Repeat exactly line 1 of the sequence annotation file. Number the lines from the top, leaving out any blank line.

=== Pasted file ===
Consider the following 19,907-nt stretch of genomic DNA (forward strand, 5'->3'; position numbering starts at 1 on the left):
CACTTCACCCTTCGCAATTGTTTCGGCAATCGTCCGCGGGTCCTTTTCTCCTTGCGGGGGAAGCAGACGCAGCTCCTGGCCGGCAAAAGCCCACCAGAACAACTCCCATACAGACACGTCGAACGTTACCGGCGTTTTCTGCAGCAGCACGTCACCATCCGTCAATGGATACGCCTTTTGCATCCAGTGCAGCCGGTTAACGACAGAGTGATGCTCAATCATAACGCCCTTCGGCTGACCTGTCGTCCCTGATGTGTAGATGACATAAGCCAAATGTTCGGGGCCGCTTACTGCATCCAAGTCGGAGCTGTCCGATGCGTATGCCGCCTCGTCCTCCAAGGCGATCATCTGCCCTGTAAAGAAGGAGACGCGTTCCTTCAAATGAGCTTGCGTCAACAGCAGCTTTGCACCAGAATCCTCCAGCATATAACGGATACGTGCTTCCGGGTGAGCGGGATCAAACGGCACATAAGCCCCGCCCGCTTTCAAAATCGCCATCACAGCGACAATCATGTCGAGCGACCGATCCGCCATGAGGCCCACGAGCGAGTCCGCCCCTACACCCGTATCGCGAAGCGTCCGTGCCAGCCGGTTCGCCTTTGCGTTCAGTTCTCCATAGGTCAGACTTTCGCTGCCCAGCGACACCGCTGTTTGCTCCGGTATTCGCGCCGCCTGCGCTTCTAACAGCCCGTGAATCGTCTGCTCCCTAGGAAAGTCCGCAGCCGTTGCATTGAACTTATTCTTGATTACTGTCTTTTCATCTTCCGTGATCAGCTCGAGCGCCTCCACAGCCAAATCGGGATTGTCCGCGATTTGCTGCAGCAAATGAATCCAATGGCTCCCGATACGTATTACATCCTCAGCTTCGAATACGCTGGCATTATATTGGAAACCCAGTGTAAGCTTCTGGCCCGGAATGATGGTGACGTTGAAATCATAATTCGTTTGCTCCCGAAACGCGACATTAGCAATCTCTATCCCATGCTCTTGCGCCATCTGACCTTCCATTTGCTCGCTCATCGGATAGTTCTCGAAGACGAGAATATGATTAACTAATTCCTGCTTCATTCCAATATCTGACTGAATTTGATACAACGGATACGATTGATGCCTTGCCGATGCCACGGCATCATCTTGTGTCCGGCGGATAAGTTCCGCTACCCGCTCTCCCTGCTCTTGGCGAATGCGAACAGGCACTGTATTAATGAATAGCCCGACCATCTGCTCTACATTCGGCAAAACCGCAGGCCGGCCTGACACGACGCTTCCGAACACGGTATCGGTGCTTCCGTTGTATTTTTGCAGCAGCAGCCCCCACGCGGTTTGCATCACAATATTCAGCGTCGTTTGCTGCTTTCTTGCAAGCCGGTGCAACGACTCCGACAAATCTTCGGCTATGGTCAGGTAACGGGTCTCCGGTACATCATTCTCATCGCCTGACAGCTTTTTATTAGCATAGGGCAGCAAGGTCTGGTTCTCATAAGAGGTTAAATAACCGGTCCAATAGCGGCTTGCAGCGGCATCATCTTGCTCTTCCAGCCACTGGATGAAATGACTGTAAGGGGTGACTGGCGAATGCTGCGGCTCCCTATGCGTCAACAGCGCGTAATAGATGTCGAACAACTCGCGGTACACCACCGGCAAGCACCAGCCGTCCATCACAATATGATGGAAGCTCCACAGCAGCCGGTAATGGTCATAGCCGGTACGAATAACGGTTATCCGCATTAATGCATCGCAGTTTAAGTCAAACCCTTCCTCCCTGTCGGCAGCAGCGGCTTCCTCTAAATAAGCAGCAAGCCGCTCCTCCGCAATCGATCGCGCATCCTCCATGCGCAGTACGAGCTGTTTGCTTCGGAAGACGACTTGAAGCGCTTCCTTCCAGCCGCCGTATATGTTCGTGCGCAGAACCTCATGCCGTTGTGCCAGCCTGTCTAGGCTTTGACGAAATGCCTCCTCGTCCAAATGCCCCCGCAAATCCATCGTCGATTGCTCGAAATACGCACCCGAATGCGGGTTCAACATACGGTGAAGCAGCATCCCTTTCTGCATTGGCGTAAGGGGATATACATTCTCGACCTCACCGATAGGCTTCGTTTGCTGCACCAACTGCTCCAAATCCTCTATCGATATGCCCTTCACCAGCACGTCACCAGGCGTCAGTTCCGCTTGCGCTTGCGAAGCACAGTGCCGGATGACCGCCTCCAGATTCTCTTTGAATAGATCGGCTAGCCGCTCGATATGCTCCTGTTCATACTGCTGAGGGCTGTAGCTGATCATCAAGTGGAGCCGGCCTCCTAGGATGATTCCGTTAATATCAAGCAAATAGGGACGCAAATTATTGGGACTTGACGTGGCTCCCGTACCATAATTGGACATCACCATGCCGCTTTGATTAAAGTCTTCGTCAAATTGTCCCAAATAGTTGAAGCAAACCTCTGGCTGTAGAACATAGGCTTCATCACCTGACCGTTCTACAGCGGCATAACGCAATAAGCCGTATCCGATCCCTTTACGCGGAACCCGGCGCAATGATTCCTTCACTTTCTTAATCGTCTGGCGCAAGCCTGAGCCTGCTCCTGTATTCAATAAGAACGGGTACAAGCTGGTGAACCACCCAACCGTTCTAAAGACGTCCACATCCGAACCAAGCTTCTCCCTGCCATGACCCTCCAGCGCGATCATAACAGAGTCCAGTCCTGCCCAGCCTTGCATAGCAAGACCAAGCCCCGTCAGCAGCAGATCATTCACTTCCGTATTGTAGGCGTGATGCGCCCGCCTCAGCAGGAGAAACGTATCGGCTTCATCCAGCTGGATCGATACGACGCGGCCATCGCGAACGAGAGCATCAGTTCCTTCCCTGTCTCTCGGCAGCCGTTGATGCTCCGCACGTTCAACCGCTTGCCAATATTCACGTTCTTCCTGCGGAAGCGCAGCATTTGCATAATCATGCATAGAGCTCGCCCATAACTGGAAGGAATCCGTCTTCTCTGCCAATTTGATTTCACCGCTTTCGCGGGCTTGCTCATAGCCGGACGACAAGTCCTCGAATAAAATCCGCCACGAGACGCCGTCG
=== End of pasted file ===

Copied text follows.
Consider the following 19,907-nt stretch of genomic DNA (forward strand, 5'->3'; position numbering starts at 1 on the left):